Have you been to your primary care physician lately?  Chances are if you are in your twenties, it has been awhile since you paid your doctor a visit.  Whether it has been a time issue or a lack of health insurance, many young adults skip out on yearly physicals; unless the car acts up, then we don’t take it in for regular diagnostics.  Although you may feel all right, physically how has your mental health been lately?  Perhaps you have been feeling stressed out, depressed, anxious, or inattentive for some time.

In the field of mental health counseling, there is a large volume of clinical terms that in totality make up the Diagnostic Statistical Manual (American Psychiatric Association, 2013).  One of the terms used to describe a condition that is happily sharing its host with another ailment is known as comorbidity (Valderas, 2009).  In a simpler explanation, the depression, anxiety, or even psychosis you may be experiencing could have a contributing physical condition.  According to the Center for Disease Control, almost a quarter of Americans are suffering from a mental illness but not from mental illness alone.  “Mental illness is an important public health problem in itself—about 25% of U.S. adults have a mental illness—but also because it is associated with chronic medical diseases such as cardiovascular disease, diabetes, and obesity” (2013).

There are many obvious conditions such as cancer or amputations causing depression, but there are other disorders you may not be aware of that are aggravating your mental status.  Consider hypothyroidism for example: according to Harvard Medical School (2011), approximately ten million people in the United States have the disorder known or unknown to them. Hypothyroidism is a key culprit to depression as it greatly affects the hormone levels linked to the pituitary gland functions.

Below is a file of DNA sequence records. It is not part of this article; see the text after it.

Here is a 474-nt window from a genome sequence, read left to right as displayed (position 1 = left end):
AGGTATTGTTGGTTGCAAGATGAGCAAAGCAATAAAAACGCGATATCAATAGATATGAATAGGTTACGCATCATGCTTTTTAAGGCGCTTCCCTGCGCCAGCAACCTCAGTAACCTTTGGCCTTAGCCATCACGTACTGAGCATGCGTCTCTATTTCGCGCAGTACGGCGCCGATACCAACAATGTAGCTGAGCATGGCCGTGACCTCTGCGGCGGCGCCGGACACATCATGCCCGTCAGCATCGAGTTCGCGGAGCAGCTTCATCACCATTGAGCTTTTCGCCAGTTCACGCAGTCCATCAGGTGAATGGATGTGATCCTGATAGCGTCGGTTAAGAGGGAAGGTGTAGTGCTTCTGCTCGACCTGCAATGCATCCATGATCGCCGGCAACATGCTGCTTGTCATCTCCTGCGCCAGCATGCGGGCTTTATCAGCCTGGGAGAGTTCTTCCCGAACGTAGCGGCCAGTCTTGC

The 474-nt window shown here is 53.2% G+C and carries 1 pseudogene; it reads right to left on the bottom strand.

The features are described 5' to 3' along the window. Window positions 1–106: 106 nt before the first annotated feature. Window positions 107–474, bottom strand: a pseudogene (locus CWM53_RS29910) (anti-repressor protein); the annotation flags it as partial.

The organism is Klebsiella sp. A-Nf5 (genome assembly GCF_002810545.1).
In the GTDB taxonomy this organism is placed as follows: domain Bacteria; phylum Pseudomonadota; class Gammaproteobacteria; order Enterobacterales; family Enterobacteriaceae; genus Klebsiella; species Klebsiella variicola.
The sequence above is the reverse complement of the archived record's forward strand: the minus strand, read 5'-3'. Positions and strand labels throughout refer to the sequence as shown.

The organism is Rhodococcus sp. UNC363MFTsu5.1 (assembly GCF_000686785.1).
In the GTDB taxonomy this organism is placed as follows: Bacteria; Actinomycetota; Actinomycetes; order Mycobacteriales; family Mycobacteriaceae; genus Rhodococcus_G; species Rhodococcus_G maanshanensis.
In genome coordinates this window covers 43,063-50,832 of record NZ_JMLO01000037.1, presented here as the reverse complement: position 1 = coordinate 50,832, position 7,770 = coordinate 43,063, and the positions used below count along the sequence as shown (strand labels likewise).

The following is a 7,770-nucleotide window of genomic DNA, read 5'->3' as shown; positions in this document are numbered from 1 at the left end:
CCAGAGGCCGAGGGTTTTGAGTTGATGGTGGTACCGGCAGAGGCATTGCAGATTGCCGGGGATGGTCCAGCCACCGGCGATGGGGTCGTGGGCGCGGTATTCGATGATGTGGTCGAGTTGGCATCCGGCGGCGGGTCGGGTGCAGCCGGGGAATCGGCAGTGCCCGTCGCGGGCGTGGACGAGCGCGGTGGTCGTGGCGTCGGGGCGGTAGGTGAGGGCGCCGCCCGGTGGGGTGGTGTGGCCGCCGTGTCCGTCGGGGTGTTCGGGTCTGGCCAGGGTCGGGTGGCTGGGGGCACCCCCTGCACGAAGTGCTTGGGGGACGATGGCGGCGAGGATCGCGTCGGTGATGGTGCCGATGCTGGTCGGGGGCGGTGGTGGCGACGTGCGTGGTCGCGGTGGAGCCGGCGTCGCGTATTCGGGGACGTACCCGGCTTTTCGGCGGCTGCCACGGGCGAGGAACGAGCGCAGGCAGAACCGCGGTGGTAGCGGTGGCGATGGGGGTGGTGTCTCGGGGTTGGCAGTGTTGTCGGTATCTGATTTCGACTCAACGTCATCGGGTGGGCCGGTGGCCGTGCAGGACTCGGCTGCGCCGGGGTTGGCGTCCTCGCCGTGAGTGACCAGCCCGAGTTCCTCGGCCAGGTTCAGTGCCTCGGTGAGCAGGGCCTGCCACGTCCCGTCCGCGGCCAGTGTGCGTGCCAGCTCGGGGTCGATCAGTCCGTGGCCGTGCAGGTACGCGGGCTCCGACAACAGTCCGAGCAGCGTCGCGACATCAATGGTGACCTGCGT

Maybe depression is not your struggle, but anxiety floods your system when you have to go out somewhere.  Is getting out of the house causing trouble for fear of your intestines flipping out on you?  Irritable bowel syndrome, Crohn’s disease, and ulcerative colitis can wreak havoc on your stomach causing you to be less social; constantly needing to locate a restroom can be embarrassing.  The Anxiety and Depression Association of America points out that “…up to 70 percent of people with IBS are not receiving treatment.  Of those who do seek treatment, research has found that 50 to 90 percent have a psychiatric disorder such as an anxiety disorder or depression” (2016).

Comorbidity is not simply a mental illness masking another medical condition.  It can also work in reverse as a physical condition or symptom develops as mental or emotional stress takes over.  Life is hard, and there is no getting around it sometimes.  When we are not mindful of our thoughts, experiences, and stress levels, it can creep up on us in physical manifestations.  For example, posttraumatic stress disorder can take quite a toll on a person physically. Night sweats, sleeplessness, weight loss, increased heart rate, and chronic fatigue are just a few symptoms.

“Mental pain is less dramatic than physical pain, but it is more common and also more hard to bear. The frequent attempt to conceal mental pain increases the burden: it is easier to say “My tooth is aching” than to say ‘My heart is broken’.”

C.S. Lewis, The Problem of Pain

Whether it’s a trip to the doctor’s or a day off to see a counselor, take care of yourself.  Pain is a side effect of being human, but it doesn’t have to be a lifestyle.

 

 

 

Sources

https://www.ncbi.nlm.nih.gov/pmc/articles/PMC2713155/

https://www.cdc.gov/mentalhealthsurveillance/

http://www.health.harvard.edu/newsletter_article/when-depression-starts-in-the-neck

https://www.adaa.org/understanding-anxiety/related-illnesses/irritable-bowel-syndrome-ibs

Lewis, C. S. (2001). The problem of pain. New York, NY: HarperOne.

 

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